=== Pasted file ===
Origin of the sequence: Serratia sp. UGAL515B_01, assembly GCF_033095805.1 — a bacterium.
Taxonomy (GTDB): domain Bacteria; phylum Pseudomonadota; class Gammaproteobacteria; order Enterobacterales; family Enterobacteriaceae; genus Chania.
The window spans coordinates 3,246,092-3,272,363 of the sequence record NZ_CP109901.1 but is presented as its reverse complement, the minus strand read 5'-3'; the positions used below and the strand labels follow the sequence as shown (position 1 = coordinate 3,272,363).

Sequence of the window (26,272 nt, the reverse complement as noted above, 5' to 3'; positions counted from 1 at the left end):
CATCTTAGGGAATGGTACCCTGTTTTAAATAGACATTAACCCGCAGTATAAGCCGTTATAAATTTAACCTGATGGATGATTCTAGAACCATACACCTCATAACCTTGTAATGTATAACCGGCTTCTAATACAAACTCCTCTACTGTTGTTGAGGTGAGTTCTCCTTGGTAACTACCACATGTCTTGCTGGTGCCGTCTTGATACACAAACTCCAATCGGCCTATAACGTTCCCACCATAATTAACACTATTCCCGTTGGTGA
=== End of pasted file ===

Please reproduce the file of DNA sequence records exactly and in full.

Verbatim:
Origin of the sequence: Serratia sp. UGAL515B_01, assembly GCF_033095805.1 — a bacterium.
Taxonomy (GTDB): domain Bacteria; phylum Pseudomonadota; class Gammaproteobacteria; order Enterobacterales; family Enterobacteriaceae; genus Chania.
The window spans coordinates 3,246,092-3,272,363 of the sequence record NZ_CP109901.1 but is presented as its reverse complement, the minus strand read 5'-3'; the positions used below and the strand labels follow the sequence as shown (position 1 = coordinate 3,272,363).

Sequence of the window (26,272 nt, the reverse complement as noted above, 5' to 3'; positions counted from 1 at the left end):
CATCTTAGGGAATGGTACCCTGTTTTAAATAGACATTAACCCGCAGTATAAGCCGTTATAAATTTAACCTGATGGATGATTCTAGAACCATACACCTCATAACCTTGTAATGTATAACCGGCTTCTAATACAAACTCCTCTACTGTTGTTGAGGTGAGTTCTCCTTGGTAACTACCACATGTCTTGCTGGTGCCGTCTTGATACACAAACTCCAATCGGCCTATAACGTTCCCACCATAATTAACACTATTCCCGTTGGTGA